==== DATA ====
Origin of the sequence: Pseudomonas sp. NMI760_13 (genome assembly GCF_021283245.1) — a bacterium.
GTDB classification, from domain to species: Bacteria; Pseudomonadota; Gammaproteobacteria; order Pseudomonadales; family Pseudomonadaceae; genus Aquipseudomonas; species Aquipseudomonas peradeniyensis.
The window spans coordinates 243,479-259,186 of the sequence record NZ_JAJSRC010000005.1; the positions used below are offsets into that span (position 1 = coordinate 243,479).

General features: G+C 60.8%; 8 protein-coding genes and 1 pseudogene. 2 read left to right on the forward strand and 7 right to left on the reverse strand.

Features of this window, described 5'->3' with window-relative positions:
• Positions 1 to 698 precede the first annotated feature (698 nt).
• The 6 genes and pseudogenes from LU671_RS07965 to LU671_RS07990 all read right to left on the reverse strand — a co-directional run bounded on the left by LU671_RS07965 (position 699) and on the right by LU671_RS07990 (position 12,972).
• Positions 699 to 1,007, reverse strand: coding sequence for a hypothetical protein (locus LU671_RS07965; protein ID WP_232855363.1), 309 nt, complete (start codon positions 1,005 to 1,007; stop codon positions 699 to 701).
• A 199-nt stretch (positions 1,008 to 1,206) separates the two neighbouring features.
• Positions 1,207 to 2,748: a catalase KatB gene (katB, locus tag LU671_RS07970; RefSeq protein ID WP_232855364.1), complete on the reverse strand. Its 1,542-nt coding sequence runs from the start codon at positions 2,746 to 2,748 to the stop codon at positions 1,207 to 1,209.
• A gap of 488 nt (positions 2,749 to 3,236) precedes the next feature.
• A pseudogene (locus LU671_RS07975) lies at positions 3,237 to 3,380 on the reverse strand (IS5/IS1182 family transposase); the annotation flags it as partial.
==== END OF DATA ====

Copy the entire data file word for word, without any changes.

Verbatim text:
Origin of the sequence: Pseudomonas sp. NMI760_13 (genome assembly GCF_021283245.1) — a bacterium.
GTDB classification, from domain to species: Bacteria; Pseudomonadota; Gammaproteobacteria; order Pseudomonadales; family Pseudomonadaceae; genus Aquipseudomonas; species Aquipseudomonas peradeniyensis.
The window spans coordinates 243,479-259,186 of the sequence record NZ_JAJSRC010000005.1; the positions used below are offsets into that span (position 1 = coordinate 243,479).

General features: G+C 60.8%; 8 protein-coding genes and 1 pseudogene. 2 read left to right on the forward strand and 7 right to left on the reverse strand.

Features of this window, described 5'->3' with window-relative positions:
• Positions 1 to 698 precede the first annotated feature (698 nt).
• The 6 genes and pseudogenes from LU671_RS07965 to LU671_RS07990 all read right to left on the reverse strand — a co-directional run bounded on the left by LU671_RS07965 (position 699) and on the right by LU671_RS07990 (position 12,972).
• Positions 699 to 1,007, reverse strand: coding sequence for a hypothetical protein (locus LU671_RS07965; protein ID WP_232855363.1), 309 nt, complete (start codon positions 1,005 to 1,007; stop codon positions 699 to 701).
• A 199-nt stretch (positions 1,008 to 1,206) separates the two neighbouring features.
• Positions 1,207 to 2,748: a catalase KatB gene (katB, locus tag LU671_RS07970; RefSeq protein ID WP_232855364.1), complete on the reverse strand. Its 1,542-nt coding sequence runs from the start codon at positions 2,746 to 2,748 to the stop codon at positions 1,207 to 1,209.
• A gap of 488 nt (positions 2,749 to 3,236) precedes the next feature.
• A pseudogene (locus LU671_RS07975) lies at positions 3,237 to 3,380 on the reverse strand (IS5/IS1182 family transposase); the annotation flags it as partial.